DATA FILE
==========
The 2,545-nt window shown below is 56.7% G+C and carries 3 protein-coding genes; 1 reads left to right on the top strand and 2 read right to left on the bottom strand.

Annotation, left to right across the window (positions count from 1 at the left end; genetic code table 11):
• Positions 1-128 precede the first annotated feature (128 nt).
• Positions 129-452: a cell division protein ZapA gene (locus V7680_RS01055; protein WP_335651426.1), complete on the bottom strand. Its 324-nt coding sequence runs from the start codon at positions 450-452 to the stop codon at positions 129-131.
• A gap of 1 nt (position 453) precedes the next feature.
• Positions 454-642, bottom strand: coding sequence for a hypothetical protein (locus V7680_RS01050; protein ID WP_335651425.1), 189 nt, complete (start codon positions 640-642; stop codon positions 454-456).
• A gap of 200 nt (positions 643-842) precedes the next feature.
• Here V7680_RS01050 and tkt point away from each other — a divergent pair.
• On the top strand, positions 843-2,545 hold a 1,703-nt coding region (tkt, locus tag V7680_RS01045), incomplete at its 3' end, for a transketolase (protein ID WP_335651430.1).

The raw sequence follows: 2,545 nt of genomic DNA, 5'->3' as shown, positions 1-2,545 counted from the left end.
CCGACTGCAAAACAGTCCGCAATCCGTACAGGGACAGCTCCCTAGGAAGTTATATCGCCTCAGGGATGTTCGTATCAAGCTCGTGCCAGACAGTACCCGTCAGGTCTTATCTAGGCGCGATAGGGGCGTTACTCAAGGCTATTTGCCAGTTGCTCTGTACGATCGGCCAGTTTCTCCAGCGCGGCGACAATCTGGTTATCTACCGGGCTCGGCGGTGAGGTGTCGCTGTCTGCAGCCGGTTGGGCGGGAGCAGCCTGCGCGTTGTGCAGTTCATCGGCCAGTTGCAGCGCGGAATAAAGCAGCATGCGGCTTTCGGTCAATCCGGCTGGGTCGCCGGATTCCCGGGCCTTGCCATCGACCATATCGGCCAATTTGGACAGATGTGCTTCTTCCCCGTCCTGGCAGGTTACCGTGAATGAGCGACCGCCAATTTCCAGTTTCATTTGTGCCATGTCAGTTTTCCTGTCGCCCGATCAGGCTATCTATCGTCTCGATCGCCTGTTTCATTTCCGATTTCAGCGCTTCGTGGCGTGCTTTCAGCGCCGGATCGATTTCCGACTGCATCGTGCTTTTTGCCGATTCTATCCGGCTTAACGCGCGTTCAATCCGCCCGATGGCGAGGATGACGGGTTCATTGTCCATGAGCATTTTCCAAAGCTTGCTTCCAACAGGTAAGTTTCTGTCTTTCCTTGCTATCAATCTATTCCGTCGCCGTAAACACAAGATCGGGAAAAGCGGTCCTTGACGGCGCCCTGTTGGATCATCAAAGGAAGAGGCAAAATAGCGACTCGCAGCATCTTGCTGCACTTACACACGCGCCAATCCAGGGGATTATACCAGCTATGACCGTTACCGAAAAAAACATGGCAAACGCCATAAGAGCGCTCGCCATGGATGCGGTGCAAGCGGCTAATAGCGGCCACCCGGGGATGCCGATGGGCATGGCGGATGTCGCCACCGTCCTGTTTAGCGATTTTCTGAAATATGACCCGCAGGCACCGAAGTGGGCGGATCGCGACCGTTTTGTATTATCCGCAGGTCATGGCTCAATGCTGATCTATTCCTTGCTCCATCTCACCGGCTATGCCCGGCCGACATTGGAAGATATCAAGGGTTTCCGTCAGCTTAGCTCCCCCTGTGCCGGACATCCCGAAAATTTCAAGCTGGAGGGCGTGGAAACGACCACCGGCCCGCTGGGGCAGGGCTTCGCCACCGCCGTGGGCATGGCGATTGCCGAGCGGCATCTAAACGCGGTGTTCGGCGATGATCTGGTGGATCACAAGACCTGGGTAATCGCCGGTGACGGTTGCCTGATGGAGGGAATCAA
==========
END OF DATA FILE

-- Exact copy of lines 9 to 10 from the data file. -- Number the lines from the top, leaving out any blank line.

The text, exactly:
• On the top strand, positions 843-2,545 hold a 1,703-nt coding region (tkt, locus tag V7680_RS01045), incomplete at its 3' end, for a transketolase (protein ID WP_335651430.1).

The raw sequence follows: 2,545 nt of genomic DNA, 5'->3' as shown, positions 1-2,545 counted from the left end.